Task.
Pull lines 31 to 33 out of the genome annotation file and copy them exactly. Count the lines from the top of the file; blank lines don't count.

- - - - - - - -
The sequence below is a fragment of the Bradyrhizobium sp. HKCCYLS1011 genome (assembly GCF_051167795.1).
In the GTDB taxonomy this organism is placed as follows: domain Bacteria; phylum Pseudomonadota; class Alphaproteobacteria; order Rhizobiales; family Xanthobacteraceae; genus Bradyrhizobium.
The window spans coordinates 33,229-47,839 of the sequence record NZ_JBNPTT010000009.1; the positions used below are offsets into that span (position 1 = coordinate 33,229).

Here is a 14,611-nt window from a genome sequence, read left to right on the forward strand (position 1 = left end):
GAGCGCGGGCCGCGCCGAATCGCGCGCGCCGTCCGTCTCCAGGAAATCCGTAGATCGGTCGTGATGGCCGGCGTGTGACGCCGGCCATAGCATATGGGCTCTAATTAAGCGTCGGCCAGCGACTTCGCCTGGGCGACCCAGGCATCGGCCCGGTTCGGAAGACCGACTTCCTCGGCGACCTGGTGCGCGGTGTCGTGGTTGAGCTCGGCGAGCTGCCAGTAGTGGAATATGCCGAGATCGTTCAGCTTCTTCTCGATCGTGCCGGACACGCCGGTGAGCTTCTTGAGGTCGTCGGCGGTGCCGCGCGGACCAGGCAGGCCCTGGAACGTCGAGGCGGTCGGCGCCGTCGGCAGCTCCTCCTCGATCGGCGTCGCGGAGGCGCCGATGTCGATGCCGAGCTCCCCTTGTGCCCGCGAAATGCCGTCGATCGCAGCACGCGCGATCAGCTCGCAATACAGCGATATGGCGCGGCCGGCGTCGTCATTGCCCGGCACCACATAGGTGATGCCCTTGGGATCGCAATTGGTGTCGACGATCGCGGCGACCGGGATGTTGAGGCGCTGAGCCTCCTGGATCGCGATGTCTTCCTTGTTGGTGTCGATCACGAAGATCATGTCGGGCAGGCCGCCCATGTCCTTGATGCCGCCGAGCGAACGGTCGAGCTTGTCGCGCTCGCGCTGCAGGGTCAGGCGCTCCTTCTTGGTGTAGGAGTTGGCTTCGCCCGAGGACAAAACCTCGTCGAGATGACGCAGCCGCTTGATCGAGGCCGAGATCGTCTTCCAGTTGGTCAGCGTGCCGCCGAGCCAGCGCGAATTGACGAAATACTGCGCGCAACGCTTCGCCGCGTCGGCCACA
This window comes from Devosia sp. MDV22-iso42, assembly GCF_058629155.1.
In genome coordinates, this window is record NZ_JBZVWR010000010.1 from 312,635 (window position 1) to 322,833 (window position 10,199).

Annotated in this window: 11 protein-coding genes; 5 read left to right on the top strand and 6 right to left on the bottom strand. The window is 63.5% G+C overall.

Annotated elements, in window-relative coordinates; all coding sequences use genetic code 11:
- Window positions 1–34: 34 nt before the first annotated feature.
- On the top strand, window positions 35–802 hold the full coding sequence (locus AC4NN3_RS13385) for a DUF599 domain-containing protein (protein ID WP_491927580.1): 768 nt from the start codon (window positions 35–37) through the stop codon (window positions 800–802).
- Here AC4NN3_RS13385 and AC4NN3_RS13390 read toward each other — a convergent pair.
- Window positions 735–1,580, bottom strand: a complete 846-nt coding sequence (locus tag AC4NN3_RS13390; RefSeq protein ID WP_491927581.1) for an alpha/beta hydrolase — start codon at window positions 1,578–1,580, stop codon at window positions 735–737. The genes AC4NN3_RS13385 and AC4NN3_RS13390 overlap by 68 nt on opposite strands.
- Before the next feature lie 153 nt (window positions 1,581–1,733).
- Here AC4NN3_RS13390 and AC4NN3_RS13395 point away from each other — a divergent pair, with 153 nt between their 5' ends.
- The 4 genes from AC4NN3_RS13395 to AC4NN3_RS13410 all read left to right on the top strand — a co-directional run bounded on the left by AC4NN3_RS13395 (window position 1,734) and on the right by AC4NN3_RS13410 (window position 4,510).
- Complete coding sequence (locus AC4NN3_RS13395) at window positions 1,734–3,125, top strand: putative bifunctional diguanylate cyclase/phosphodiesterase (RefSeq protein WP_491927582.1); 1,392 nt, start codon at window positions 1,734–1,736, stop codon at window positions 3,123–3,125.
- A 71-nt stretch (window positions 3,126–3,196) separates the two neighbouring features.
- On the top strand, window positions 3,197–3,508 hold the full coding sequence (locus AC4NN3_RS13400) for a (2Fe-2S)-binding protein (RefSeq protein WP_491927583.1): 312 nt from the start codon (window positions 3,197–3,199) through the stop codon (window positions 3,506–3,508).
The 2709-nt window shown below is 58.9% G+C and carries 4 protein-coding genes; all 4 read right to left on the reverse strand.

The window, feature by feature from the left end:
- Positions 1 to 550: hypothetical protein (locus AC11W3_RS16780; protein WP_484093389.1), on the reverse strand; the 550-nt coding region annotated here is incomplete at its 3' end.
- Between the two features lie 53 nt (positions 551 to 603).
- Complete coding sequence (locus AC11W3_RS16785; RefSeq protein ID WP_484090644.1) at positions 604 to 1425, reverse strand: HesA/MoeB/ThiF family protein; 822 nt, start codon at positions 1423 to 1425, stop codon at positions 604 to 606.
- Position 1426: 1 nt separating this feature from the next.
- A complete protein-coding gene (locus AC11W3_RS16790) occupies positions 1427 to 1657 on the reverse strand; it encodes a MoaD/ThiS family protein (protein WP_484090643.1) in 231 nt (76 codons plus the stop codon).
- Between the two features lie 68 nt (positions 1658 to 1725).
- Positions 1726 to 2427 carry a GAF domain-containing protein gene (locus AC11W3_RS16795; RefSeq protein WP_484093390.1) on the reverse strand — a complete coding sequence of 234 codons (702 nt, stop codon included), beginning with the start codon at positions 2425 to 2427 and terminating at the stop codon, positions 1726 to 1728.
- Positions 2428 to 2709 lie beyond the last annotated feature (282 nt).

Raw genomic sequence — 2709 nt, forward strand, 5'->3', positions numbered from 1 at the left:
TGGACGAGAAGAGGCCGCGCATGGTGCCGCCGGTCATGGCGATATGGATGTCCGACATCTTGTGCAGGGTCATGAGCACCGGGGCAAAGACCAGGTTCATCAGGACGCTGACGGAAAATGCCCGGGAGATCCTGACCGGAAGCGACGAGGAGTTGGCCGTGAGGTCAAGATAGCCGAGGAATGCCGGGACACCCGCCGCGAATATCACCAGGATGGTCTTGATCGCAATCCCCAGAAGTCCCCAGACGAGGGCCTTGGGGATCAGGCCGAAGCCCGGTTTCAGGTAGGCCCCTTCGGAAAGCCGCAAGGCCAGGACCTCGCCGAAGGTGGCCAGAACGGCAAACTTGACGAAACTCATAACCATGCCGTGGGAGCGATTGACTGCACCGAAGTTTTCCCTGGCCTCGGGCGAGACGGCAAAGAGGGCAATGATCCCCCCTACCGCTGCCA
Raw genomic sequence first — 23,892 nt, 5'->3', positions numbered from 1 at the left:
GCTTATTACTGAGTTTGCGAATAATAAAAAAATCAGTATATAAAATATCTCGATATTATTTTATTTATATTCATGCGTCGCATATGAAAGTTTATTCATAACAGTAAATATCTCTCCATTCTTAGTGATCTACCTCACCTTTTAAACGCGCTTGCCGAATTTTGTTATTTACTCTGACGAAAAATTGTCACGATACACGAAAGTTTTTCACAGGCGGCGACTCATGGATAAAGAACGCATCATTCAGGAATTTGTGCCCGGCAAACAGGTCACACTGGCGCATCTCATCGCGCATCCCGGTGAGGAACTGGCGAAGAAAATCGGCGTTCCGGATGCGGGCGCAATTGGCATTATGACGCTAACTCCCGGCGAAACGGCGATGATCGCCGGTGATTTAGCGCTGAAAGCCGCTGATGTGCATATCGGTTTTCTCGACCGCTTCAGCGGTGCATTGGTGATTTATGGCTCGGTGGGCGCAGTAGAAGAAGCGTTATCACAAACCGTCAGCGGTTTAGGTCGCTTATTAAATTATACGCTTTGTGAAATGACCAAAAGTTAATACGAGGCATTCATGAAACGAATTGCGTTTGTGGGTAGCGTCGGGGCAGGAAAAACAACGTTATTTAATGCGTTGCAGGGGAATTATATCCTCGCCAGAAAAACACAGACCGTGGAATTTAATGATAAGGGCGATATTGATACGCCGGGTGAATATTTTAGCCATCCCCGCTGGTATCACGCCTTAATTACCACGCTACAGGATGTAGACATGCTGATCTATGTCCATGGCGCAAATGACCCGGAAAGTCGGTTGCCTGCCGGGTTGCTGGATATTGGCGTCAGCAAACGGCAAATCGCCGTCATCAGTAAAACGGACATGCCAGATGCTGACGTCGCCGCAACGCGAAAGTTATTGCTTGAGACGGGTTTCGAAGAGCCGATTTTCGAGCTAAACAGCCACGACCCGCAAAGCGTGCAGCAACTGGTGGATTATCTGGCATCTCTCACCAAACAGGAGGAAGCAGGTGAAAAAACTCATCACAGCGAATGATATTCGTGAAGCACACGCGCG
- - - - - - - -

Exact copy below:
TGGACGAGAAGAGGCCGCGCATGGTGCCGCCGGTCATGGCGATATGGATGTCCGACATCTTGTGCAGGGTCATGAGCACCGGGGCAAAGACCAGGTTCATCAGGACGCTGACGGAAAATGCCCGGGAGATCCTGACCGGAAGCGACGAGGAGTTGGCCGTGAGGTCAAGATAGCCGAGGAATGCCGGGACACCCGCCGCGAATATCACCAGGATGGTCTTGATCGCAATCCCCAGAAGTCCCCAGACGAGGGCCTTGGGGATCAGGCCGAAGCCCGGTTTCAGGTAGGCCCCTTCGGAAAGCCGCAAGGCCAGGACCTCGCCGAAGGTGGCCAGAACGGCAAACTTGACGAAACTCATAACCATGCCGTGGGAGCGATTGACTGCACCGAAGTTTTCCCTGGCCTCGGGCGAGACGGCAAAGAGGGCAATGATCCCCCCTACCGCTGCCA
Raw genomic sequence first — 23,892 nt, 5'->3', positions numbered from 1 at the left:
GCTTATTACTGAGTTTGCGAATAATAAAAAAATCAGTATATAAAATATCTCGATATTATTTTATTTATATTCATGCGTCGCATATGAAAGTTTATTCATAACAGTAAATATCTCTCCATTCTTAGTGATCTACCTCACCTTTTAAACGCGCTTGCCGAATTTTGTTATTTACTCTGACGAAAAATTGTCACGATACACGAAAGTTTTTCACAGGCGGCGACTCATGGATAAAGAACGCATCATTCAGGAATTTGTGCCCGGCAAACAGGTCACACTGGCGCATCTCATCGCGCATCCCGGTGAGGAACTGGCGAAGAAAATCGGCGTTCCGGATGCGGGCGCAATTGGCATTATGACGCTAACTCCCGGCGAAACGGCGATGATCGCCGGTGATTTAGCGCTGAAAGCCGCTGATGTGCATATCGGTTTTCTCGACCGCTTCAGCGGTGCATTGGTGATTTATGGCTCGGTGGGCGCAGTAGAAGAAGCGTTATCACAAACCGTCAGCGGTTTAGGTCGCTTATTAAATTATACGCTTTGTGAAATGACCAAAAGTTAATACGAGGCATTCATGAAACGAATTGCGTTTGTGGGTAGCGTCGGGGCAGGAAAAACAACGTTATTTAATGCGTTGCAGGGGAATTATATCCTCGCCAGAAAAACACAGACCGTGGAATTTAATGATAAGGGCGATATTGATACGCCGGGTGAATATTTTAGCCATCCCCGCTGGTATCACGCCTTAATTACCACGCTACAGGATGTAGACATGCTGATCTATGTCCATGGCGCAAATGACCCGGAAAGTCGGTTGCCTGCCGGGTTGCTGGATATTGGCGTCAGCAAACGGCAAATCGCCGTCATCAGTAAAACGGACATGCCAGATGCTGACGTCGCCGCAACGCGAAAGTTATTGCTTGAGACGGGTTTCGAAGAGCCGATTTTCGAGCTAAACAGCCACGACCCGCAAAGCGTGCAGCAACTGGTGGATTATCTGGCATCTCTCACCAAACAGGAGGAAGCAGGTGAAAAAACTCATCACAGCGAATGATATTCGTGAAGCACACGCGCG